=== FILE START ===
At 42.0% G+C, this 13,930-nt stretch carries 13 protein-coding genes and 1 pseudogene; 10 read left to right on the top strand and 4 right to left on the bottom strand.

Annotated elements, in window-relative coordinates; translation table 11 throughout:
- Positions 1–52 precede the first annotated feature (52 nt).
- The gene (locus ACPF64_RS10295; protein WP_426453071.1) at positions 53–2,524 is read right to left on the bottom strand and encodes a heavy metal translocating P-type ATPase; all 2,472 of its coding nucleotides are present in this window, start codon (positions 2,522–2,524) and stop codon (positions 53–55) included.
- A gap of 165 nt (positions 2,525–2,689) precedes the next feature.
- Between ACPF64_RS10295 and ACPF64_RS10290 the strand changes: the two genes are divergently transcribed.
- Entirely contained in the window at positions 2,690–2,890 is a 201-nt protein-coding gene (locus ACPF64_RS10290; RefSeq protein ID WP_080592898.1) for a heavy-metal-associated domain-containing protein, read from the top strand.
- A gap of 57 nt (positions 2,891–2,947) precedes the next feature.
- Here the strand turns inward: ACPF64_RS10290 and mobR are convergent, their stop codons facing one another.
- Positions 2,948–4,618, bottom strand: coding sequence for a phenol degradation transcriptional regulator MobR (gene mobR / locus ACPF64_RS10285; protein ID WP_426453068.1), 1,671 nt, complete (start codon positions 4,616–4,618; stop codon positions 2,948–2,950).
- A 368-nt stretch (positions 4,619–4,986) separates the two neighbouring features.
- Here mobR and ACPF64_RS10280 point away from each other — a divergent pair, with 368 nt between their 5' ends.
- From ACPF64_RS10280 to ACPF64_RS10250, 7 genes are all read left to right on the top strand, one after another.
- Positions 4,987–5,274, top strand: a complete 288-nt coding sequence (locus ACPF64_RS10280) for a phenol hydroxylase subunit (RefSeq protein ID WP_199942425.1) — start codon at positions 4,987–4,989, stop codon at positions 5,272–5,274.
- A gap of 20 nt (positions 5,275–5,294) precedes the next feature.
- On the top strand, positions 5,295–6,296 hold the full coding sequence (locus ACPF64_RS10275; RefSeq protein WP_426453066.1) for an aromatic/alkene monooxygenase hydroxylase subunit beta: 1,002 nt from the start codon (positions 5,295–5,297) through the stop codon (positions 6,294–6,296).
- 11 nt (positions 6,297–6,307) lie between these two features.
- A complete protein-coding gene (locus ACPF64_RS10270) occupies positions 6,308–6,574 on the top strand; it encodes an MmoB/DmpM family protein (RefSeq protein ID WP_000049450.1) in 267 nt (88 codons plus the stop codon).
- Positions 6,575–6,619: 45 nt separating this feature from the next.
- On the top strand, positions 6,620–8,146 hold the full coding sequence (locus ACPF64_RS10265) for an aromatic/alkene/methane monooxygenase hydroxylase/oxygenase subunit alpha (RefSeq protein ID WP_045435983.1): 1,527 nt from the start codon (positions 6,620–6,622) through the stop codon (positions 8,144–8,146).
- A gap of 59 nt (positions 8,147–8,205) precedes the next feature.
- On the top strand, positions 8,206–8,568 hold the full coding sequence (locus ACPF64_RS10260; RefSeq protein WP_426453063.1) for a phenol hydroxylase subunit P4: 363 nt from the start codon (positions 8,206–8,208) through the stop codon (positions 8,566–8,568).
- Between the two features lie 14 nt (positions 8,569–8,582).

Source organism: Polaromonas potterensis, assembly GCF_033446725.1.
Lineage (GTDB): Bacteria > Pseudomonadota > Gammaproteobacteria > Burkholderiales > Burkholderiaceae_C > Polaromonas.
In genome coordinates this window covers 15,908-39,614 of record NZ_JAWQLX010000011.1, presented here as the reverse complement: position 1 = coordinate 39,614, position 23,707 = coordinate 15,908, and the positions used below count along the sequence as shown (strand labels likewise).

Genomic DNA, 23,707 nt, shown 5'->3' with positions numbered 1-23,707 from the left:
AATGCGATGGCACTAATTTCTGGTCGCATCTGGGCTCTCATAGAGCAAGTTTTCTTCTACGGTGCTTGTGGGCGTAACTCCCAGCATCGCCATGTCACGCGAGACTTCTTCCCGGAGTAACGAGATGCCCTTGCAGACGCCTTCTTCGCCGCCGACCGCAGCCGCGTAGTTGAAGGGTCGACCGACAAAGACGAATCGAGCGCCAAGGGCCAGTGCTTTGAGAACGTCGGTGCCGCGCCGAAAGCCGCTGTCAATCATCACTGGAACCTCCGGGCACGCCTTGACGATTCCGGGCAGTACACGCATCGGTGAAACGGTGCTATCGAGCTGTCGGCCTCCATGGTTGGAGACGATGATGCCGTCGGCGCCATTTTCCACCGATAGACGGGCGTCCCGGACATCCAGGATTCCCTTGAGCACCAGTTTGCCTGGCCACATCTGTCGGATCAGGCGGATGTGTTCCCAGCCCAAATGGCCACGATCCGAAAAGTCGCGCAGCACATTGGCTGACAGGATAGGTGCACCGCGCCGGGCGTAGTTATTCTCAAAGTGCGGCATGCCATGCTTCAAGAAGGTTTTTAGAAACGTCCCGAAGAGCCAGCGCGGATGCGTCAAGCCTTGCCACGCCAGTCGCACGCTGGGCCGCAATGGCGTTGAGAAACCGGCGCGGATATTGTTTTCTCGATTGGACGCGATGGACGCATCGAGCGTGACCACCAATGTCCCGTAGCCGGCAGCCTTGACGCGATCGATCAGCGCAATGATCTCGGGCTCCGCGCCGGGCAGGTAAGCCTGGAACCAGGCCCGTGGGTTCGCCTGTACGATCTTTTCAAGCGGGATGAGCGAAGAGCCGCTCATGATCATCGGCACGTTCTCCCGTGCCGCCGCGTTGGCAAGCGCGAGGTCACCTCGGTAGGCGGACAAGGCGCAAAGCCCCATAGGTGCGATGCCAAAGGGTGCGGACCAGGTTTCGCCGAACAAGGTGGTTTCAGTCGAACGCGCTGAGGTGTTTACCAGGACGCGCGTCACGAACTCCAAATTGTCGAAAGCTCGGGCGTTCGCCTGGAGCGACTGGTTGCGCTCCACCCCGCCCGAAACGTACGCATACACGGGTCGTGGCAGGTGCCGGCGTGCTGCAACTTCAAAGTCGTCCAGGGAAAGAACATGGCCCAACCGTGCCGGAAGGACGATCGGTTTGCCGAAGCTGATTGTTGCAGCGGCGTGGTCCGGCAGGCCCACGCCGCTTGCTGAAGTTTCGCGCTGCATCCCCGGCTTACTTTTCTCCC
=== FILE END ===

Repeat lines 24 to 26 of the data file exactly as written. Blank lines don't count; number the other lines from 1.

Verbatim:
Source organism: Polaromonas potterensis, assembly GCF_033446725.1.
Lineage (GTDB): Bacteria > Pseudomonadota > Gammaproteobacteria > Burkholderiales > Burkholderiaceae_C > Polaromonas.
In genome coordinates this window covers 15,908-39,614 of record NZ_JAWQLX010000011.1, presented here as the reverse complement: position 1 = coordinate 39,614, position 23,707 = coordinate 15,908, and the positions used below count along the sequence as shown (strand labels likewise).